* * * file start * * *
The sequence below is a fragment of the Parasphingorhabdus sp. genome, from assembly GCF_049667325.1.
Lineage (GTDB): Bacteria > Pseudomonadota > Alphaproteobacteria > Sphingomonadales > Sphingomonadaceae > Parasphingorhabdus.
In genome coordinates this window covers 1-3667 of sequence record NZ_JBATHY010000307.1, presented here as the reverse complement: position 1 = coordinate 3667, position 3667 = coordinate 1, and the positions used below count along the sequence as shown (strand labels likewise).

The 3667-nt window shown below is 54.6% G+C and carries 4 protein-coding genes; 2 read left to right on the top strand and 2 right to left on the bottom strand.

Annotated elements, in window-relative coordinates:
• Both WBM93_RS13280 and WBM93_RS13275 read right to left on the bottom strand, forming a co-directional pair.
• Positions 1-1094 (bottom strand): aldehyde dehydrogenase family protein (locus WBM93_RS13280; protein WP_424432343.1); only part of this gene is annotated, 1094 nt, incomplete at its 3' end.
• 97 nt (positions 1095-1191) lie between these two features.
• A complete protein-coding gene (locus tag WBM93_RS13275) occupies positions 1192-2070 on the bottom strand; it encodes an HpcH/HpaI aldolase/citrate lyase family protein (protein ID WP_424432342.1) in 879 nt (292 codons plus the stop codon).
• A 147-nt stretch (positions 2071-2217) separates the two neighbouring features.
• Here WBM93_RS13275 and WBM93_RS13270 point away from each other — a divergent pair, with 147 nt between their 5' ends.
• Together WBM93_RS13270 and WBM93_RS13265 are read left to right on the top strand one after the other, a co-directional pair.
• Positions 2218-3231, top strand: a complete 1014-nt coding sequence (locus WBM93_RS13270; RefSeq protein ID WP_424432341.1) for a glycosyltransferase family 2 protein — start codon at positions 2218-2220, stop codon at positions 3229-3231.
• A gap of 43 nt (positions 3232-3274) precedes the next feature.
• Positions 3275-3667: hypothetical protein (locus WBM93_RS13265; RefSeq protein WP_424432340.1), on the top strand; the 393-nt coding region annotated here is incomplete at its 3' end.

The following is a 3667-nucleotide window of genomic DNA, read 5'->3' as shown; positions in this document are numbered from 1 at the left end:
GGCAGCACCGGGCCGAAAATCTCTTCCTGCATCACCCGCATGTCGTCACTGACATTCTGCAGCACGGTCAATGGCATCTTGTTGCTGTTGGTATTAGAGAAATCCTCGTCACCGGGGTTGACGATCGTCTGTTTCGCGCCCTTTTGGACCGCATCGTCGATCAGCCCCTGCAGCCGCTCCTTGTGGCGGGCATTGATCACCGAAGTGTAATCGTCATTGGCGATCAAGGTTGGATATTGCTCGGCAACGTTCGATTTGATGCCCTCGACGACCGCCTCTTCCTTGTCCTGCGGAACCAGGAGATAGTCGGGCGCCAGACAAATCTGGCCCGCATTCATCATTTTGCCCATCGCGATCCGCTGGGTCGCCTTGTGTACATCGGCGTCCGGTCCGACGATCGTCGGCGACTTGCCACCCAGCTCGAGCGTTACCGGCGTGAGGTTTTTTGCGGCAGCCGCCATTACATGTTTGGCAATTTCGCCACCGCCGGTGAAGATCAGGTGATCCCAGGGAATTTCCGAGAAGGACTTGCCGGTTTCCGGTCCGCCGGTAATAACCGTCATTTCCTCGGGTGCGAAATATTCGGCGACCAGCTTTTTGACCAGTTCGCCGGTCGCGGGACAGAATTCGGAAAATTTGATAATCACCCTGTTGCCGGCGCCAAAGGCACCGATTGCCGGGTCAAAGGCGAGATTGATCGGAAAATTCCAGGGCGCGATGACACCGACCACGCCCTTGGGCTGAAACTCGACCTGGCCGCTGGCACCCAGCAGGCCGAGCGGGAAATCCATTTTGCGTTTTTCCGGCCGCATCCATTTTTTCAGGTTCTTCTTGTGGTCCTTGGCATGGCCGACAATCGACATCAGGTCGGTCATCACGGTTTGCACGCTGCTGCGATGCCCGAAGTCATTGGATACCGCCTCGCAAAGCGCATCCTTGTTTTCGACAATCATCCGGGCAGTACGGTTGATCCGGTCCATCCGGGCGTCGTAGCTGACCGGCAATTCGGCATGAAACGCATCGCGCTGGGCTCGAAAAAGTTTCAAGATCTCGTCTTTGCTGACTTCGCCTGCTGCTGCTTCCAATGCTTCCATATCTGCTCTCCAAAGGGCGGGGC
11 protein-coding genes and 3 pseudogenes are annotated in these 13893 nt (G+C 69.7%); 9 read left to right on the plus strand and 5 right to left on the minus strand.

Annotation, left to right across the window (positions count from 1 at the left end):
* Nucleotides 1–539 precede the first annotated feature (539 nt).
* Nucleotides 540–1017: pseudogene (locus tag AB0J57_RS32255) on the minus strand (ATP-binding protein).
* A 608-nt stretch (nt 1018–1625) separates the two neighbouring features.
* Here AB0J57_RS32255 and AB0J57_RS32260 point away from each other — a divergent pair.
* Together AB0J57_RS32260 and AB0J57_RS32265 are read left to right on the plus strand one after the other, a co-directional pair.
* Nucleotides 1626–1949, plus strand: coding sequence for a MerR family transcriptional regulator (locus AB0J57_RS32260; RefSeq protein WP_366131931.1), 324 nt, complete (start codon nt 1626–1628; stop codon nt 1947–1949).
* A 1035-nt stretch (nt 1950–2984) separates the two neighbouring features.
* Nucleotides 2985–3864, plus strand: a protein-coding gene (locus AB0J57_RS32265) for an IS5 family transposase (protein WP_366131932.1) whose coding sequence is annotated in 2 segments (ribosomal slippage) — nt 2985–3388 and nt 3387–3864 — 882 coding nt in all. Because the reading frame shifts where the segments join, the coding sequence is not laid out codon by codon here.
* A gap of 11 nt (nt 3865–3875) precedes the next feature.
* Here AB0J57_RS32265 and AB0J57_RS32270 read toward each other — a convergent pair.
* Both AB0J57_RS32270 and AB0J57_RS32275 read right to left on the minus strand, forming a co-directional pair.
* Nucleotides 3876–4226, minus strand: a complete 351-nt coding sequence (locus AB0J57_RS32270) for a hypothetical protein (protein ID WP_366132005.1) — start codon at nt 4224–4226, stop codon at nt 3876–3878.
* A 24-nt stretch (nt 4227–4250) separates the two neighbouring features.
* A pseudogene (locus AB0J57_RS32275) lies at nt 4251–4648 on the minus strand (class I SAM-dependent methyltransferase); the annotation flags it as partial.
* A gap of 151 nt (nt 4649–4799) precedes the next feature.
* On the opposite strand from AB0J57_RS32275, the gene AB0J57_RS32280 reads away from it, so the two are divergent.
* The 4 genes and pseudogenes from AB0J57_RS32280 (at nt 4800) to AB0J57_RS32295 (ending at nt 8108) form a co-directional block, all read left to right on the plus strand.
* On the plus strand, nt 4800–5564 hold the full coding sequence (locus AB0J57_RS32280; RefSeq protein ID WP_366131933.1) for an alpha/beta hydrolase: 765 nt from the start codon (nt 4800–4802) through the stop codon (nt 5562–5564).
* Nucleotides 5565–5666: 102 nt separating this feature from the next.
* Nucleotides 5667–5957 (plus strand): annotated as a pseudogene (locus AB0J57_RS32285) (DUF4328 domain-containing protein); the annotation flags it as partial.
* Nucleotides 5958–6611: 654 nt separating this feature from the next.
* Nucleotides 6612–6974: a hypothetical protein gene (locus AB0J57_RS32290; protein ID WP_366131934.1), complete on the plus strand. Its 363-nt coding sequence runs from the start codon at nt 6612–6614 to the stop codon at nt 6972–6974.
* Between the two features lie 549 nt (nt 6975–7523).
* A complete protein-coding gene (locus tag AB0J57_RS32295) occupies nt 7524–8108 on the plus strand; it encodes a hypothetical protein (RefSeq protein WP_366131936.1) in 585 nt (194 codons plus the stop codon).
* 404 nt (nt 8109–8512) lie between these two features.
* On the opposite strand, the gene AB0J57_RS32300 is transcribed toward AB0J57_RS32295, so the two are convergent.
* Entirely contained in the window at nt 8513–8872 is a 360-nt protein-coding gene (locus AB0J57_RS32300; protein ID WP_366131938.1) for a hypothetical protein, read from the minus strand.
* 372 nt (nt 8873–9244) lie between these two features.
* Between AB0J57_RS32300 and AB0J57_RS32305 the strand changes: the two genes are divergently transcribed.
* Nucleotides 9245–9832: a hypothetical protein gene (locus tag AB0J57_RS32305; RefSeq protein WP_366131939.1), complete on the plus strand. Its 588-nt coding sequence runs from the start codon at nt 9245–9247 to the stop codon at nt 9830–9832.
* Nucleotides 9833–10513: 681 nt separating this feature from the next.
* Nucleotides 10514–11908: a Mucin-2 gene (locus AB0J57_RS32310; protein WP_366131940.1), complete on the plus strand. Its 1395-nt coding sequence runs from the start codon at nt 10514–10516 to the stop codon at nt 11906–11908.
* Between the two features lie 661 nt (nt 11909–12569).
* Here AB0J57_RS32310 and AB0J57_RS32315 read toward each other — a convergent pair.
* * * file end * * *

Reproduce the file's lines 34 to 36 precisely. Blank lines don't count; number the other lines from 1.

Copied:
* A gap of 151 nt (nt 4649–4799) precedes the next feature.
* On the opposite strand from AB0J57_RS32275, the gene AB0J57_RS32280 reads away from it, so the two are divergent.
* The 4 genes and pseudogenes from AB0J57_RS32280 (at nt 4800) to AB0J57_RS32295 (ending at nt 8108) form a co-directional block, all read left to right on the plus strand.